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By Kristy Siegfried @klsiegfried   |  31 January, 2018


Taliban active in 70 per cent of Afghanistan. The BBC carried out months of research across the country between August and November last year to assess the security situation in every Afghan district. It found that about 15 million people – half the population – are living in areas either controlled by the Taliban or where the Taliban mount regular attacks. Even areas without an open Taliban presence experience major attacks. In January alone, three attacks in Kabul have left 130 people dead. The BBC’s findings come as 1.4 million registered Afghan refugees in neighbouring Pakistan are due to lose their legal right to remain there on Wednesday. Pakistan has extended the validity of Afghan refugees’ ‘proof of registration’ cards several times in the past, but the last extension was only for a month. A report released by Oxfam on Wednesday finds that sending Afghans back to volatile areas “will likely result in more displacement and fragility”.

Aid deliveries blocked for millions of Syrians. Addressing the UN Security Council on Tuesday, deputy relief chief Ursula Mueller said the UN and its partners faced serious challenges in accessing 13.1 million Syrians in need of aid. No convoys have reached besieged and hard-to-reach areas in the last month, while aid deliveries to previously accessible areas in the country’s north-east had come to a halt. Mueller also expressed concern for civilians in north-west Syria, where airstrikes and fighting in southern Idlib and northern Hama had displaced 270,000 people since mid-December, and where some 15,000 people are thought to have been displaced within Afrin district since Turkey’s Operation Olive Branch began on 20 January. Turkey is drawing up contingency plans to manage the displacement of civilians in Afrin, according to AFP. The country’s humanitarian agencies are reportedly scouting for sites to establish camps around Azaz and in Idlib to prepare for a “worst-case scenario”.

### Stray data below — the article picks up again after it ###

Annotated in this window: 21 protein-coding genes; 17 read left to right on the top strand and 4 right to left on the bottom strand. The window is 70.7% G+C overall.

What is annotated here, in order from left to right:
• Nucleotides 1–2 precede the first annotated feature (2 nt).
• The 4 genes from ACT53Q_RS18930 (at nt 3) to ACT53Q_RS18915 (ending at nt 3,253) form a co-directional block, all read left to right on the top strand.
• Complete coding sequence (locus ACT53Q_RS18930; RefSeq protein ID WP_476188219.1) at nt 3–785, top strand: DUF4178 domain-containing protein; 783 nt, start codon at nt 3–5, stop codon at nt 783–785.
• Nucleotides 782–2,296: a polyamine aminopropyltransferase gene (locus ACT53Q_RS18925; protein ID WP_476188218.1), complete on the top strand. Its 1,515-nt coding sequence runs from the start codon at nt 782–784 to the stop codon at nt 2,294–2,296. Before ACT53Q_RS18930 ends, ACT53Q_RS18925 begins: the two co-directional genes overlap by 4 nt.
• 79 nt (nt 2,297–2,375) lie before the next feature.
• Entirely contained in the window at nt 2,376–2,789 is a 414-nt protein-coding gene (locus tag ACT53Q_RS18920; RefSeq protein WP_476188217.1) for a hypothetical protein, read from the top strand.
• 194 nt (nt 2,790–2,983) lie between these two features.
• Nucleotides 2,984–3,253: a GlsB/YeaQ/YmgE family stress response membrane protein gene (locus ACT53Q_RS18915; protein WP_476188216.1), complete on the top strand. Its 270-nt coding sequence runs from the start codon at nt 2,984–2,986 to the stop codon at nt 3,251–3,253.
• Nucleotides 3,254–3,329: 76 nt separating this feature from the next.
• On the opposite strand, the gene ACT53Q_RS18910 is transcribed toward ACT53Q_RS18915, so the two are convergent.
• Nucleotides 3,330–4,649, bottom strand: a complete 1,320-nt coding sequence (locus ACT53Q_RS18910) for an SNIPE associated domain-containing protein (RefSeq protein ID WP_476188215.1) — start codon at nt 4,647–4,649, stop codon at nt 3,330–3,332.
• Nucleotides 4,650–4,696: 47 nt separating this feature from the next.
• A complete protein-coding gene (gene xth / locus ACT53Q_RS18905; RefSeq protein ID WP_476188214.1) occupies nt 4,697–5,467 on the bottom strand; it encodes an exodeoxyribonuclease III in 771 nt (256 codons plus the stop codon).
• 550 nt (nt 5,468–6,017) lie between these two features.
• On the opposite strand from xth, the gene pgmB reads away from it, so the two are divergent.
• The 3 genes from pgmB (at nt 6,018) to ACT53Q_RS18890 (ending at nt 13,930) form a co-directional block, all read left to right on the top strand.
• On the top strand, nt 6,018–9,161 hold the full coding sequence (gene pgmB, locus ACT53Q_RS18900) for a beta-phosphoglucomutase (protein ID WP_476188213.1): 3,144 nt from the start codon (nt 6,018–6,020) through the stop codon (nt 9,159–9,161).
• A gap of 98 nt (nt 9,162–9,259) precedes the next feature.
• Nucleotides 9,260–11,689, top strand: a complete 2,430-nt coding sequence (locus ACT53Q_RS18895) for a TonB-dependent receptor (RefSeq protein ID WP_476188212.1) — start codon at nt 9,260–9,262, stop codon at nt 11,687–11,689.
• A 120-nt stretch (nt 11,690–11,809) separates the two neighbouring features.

Restrictive family reunion policies hamper refugee integration in UK, study finds. New research by Oxfam and the Refugee Council finds that refugees living in the UK are often plagued by worry about loved ones who are still in danger overseas and are unable to focus on finding work, making friends or learning English. Current rules in the UK only allow adult refugees to be reunited with spouses and children under 18. A parliamentary debate in March will consider changing the rules.

Time to start thinking about long-term future of Rohingya. In this analysis for the Center for Strategic and International Studies, Erol Yayboke argues that longer-term strategic planningis needed to deal with the complex development challenges posed by the arrival of more than 650,000 Rohingya refugees in Bangladesh. He suggests that the focus on repatriation plans has been driven by domestic politics and that aid groups and the Bangladeshi government should instead be preparing for the threat posed by the coming monsoon season.

The precarious life of Afghan refugees in Istanbul. In this long-read for the Los Angeles Review of Books, the authors paint a picture of life in Istanbul’s Zeytinburnu district , the heart of the city’s Afghan community. The Turkish government does not recognize Afghans as refugees, and those who apply for asylum with UNHCR are required to live in designated cities while they await resettlement. Most choose to remain undocumented in major cities, like Istanbul, where they can find work but forgo access to education and health care and run the constant risk of arrest and deportation.

Refugees ready to pay for clean and renewable energy. Researchers from the Moving Energy Initiative found a huge demand in refugee camps around the world for renewable electrical supplies and cleaner cooking solutions. Although many would be willing to buy low-carbon stoves and lights, most can’t afford to do so and remain dependant on expensive fuels that can cause health and environmental problems. The researchers argue that by working with the private sector, cost-effective solutions could be found for refugees and their host communities.


In this music video called “Dangerous Crossings”, six artists from Egypt, Somalia and Ethiopia sing in five different languages to raise awareness about the dangers of boarding boats bound for war-torn Yemen. The song and video were made in partnership with UNHCR as part of a campaign launched last February, but its message is still timely. Just last week, at least 30 Ethiopians and Somalis drowned in the Gulf of Aden.


More than 8,500 Afghan civilians were killed or injured in the first three quarters of 2017.